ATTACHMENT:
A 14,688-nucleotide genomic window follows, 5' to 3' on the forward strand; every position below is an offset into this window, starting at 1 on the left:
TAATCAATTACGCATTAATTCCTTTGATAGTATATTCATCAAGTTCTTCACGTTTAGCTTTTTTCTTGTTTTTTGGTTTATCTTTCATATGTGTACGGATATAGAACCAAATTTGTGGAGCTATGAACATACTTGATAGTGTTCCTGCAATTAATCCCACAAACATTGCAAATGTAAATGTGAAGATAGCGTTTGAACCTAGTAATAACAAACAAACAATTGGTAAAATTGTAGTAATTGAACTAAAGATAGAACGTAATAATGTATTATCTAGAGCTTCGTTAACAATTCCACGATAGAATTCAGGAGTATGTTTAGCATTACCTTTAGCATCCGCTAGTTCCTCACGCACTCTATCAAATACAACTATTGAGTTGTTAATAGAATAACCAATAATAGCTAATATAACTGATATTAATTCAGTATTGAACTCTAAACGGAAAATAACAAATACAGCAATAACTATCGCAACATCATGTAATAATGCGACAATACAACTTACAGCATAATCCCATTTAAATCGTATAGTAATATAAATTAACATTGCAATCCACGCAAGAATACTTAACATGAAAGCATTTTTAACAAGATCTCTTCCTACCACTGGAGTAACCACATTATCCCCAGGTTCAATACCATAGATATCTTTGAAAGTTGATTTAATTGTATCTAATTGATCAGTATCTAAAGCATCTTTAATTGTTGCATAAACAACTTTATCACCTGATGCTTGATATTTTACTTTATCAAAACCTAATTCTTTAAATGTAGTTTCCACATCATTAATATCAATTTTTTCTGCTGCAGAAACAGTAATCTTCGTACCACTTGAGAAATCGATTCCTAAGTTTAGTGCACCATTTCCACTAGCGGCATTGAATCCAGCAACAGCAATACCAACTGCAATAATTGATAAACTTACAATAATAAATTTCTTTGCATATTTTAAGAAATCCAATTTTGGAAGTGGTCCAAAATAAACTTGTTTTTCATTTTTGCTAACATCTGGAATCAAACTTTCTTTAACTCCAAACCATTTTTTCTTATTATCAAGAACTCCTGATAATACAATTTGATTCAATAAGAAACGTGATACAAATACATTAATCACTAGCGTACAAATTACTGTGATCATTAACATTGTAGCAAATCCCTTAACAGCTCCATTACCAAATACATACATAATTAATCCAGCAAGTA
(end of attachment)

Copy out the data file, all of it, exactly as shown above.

A 14,688-nucleotide genomic window follows, 5' to 3' on the forward strand; every position below is an offset into this window, starting at 1 on the left:
TAATCAATTACGCATTAATTCCTTTGATAGTATATTCATCAAGTTCTTCACGTTTAGCTTTTTTCTTGTTTTTTGGTTTATCTTTCATATGTGTACGGATATAGAACCAAATTTGTGGAGCTATGAACATACTTGATAGTGTTCCTGCAATTAATCCCACAAACATTGCAAATGTAAATGTGAAGATAGCGTTTGAACCTAGTAATAACAAACAAACAATTGGTAAAATTGTAGTAATTGAACTAAAGATAGAACGTAATAATGTATTATCTAGAGCTTCGTTAACAATTCCACGATAGAATTCAGGAGTATGTTTAGCATTACCTTTAGCATCCGCTAGTTCCTCACGCACTCTATCAAATACAACTATTGAGTTGTTAATAGAATAACCAATAATAGCTAATATAACTGATATTAATTCAGTATTGAACTCTAAACGGAAAATAACAAATACAGCAATAACTATCGCAACATCATGTAATAATGCGACAATACAACTTACAGCATAATCCCATTTAAATCGTATAGTAATATAAATTAACATTGCAATCCACGCAAGAATACTTAACATGAAAGCATTTTTAACAAGATCTCTTCCTACCACTGGAGTAACCACATTATCCCCAGGTTCAATACCATAGATATCTTTGAAAGTTGATTTAATTGTATCTAATTGATCAGTATCTAAAGCATCTTTAATTGTTGCATAAACAACTTTATCACCTGATGCTTGATATTTTACTTTATCAAAACCTAATTCTTTAAATGTAGTTTCCACATCATTAATATCAATTTTTTCTGCTGCAGAAACAGTAATCTTCGTACCACTTGAGAAATCGATTCCTAAGTTTAGTGCACCATTTCCACTAGCGGCATTGAATCCAGCAACAGCAATACCAACTGCAATAATTGATAAACTTACAATAATAAATTTCTTTGCATATTTTAAGAAATCCAATTTTGGAAGTGGTCCAAAATAAACTTGTTTTTCATTTTTGCTAACATCTGGAATCAAACTTTCTTTAACTCCAAACCATTTTTTCTTATTATCAAGAACTCCTGATAATACAATTTGATTCAATAAGAAACGTGATACAAATACATTAATCACTAGCGTACAAATTACTGTGATCATTAACATTGTAGCAAATCCCTTAACAGCTCCATTACCAAATACATACATAATTAATCCAGCAAGTA